The award goes to director Frederikke Aspöck, screenwriter Anna Neye and producers Pernille Munk Skydsgaard, Nina Leidersdorff and Meta Louise Foldager Sørensen.
The film was selected among six Nordic candidates by a jury consisting of one member from each of the Nordic countries, and Greenland.
The award was announced Tuesday evening, October 31 during the Nordic Council Prize award ceremony at the Opera House in Oslo, Norway. The prize was awarded on stage by actor Maria Bonnevie, who read the Nordic jury’s motivation for choosing the winner:
“It is a rare thing to come across a film that is so confidently and thoroughly thought through in every single detail, and where such an extraordinarily clear vision from the filmmakers behind it shines from every frame. They serve a beautiful, sweet, and colorful treat laced with bitter poison and low intensity rage. The film is complex and thought-provoking, and the filmmakers do not stumble once while telling their tale about an ugly part of history!”
In addition to winning the Nordlys statuette, the Nordic Council Film Prize comes with DKK 300,000, which is shared among the director, writer, and producers.
We asked the winners to comment on their own working processes and the prize.
Screenwriter and the film’s lead actor Anna Neye on balancing humour with a serious theme:
"One of the things I set out to do eight years ago, when I started working on Empire, was to out the horrors of racism. In this case Danish racism in a historical context and to put the invisible (in this case black women) in the core of a period drama about a part of Danish history, which most Danes know nothing about.
Since a young age I’ve wondered how persecutors of the big crimes against humanity justifies their crimes. There is always a logic behind it no matter how insane it might seem. I’m a classically trained actress but most of my acting career has been in comedy. And I’ve experienced comedy as a powerful tool for critics of power. That's why I wanted to use comedy in Empire to out the self-justifying logic of power behind Danish racial colonialism. It turned out to be a very difficult ambition. The last thing Frederikke and I wanted was to be disrespectful to the victims or to belittle the crime against humanity which Denmark is guilty of as a former colonial power. The balance of placing the absurdist comedic beats in the story was a struggle throughout the work on Empire up until the last day of edit.
I’m deeply grateful for the recognition from the Nordic Council Prize for Empire. I hope it will inspire other filmmakers to dive even deeper into our colonial past and present. There are so many necessary stories waiting to be told".
Director Frederikke Aspöck on her vision, using bright colours and the in-your-face narrative form:
“Empire confronts the audience from the very first frame: here comes a different perspective on the story we have told ourselves as a nation. The aesthetically pleasing surface - “the perfect tropical paradise” - represents the romanticized version of what it means to have been colonizers. But no matter how hard the characters in the film try to tell themselves that everything is in perfect order, the violence seeps through and hits the audience like the crack of a whip. Instead of explicit live action violence we chose historical illustrations that in a split-second expose the brutality that this system is based upon, and that we Danes cannot continue to glaze over.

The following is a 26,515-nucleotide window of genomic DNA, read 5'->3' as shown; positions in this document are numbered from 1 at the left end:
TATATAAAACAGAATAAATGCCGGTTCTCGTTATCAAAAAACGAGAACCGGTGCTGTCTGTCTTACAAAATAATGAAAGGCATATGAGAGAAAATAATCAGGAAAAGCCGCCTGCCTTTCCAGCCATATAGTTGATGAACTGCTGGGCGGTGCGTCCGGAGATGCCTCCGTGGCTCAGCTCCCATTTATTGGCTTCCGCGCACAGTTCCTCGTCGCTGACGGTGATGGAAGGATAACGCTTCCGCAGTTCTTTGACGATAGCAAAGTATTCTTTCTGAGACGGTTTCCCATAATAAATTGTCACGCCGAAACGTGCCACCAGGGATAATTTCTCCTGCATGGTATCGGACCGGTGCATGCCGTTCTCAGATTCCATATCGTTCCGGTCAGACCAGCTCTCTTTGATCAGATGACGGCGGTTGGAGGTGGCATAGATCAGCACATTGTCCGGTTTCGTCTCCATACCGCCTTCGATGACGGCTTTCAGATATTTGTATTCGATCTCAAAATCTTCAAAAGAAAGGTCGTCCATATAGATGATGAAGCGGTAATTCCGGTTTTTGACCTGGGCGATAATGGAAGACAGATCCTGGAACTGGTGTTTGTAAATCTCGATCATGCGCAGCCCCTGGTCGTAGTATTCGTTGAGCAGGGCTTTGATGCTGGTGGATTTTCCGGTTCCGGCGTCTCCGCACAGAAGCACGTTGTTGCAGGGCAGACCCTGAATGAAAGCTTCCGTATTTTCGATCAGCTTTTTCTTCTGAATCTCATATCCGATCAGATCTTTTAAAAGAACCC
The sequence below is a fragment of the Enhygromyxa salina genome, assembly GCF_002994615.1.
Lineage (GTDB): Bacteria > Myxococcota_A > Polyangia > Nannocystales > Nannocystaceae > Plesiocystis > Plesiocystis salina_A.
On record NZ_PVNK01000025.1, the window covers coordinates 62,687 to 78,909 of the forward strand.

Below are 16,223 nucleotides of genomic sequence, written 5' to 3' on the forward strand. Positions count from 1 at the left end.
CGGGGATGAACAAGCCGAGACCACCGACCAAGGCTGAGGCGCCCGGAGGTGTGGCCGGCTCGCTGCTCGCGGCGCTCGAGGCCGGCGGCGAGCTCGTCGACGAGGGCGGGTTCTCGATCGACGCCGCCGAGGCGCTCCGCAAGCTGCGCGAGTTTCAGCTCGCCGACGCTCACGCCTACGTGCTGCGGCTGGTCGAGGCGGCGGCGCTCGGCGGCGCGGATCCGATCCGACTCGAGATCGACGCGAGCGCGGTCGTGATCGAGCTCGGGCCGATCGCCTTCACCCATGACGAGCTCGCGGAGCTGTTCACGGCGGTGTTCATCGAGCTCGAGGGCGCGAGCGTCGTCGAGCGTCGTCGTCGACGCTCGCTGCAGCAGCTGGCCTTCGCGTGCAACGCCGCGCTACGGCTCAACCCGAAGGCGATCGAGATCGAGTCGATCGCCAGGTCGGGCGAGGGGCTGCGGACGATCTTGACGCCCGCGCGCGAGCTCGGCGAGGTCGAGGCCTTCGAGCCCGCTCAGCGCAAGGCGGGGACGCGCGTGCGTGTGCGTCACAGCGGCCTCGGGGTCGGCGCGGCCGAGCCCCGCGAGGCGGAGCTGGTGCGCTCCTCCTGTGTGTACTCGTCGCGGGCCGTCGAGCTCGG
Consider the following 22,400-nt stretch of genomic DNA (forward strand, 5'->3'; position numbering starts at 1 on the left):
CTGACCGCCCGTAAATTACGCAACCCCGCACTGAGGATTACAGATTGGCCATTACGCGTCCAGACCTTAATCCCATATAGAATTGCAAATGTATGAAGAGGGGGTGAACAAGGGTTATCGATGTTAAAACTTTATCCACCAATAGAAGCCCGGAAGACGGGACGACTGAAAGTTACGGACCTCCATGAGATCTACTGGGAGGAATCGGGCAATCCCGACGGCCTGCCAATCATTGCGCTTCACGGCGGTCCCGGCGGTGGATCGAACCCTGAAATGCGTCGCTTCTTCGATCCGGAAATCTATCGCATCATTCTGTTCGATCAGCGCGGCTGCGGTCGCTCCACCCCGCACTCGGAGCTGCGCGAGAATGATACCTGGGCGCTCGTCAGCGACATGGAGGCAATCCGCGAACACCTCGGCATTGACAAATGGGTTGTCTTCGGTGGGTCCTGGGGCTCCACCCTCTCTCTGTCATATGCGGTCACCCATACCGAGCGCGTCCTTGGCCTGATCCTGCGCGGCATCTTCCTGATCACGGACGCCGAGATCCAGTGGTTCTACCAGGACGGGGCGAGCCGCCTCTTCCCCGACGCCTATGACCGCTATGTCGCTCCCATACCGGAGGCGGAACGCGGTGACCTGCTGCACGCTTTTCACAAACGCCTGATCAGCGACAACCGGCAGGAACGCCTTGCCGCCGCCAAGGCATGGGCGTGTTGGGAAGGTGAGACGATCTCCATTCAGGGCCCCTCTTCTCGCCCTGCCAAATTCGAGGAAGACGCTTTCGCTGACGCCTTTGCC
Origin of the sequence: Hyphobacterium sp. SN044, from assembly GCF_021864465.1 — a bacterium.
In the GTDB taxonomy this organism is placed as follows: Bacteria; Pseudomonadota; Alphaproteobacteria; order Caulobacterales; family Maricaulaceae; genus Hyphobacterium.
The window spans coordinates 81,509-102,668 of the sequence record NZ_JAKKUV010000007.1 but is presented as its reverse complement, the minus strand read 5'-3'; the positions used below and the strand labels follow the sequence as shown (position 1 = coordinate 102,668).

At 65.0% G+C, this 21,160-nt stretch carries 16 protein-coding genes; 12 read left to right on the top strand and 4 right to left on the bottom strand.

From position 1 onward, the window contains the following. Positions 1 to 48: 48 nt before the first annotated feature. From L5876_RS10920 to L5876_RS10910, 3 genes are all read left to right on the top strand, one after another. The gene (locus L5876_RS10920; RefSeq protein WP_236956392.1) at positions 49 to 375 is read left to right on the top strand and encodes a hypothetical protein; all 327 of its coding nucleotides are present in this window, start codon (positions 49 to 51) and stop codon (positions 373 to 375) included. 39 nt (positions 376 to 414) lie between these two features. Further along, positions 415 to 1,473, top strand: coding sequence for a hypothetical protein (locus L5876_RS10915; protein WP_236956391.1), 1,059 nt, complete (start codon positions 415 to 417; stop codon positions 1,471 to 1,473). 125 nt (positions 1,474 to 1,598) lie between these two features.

I am so grateful and delighted that the jury noticed all the intentions and efforts that went into Empire and chose to honor us with the award. Thank you!”
Producer Pernille Munk Skydsgaard on the daring project and the prize:
“Empire is one of the most daring, visionary, and challenging projects that I have ever worked on, and I am truly happy about all the attention and embracement that this film receives. Winning the Nordic Council Prize is a great honour and acknowledgement for Empire and of all of team’s hard work, and it strengthens our efforts in starting a discussion in an inspiring and thought-provoking way.”
Producers Nina Leidersdorff and Meta Louise Foldager Sørensen on breaking boundaries and the impact of the prize:
“The recognition of all the hard work on Empire is really wonderful, and to be able to share that with the full team is an amazing honour. I am also very proud to mention that the main team and lead cast of Empire consists of mainly women. There is clearly an openness to stories that dare to break boundaries, in form and content, and that is fantastic and exciting for future stories in the Nordics.”
“It´s fantastic that our long arduous journey with this film would end up with this great recognition! The award will hopefully further boost the Nordic distribution and the interest of Nordic audiences, as it will strengthen the perspective of both the creative leads and the producers when next time setting a high bar for a brave and complicated film.”
See the official trailer: Empire (Viften)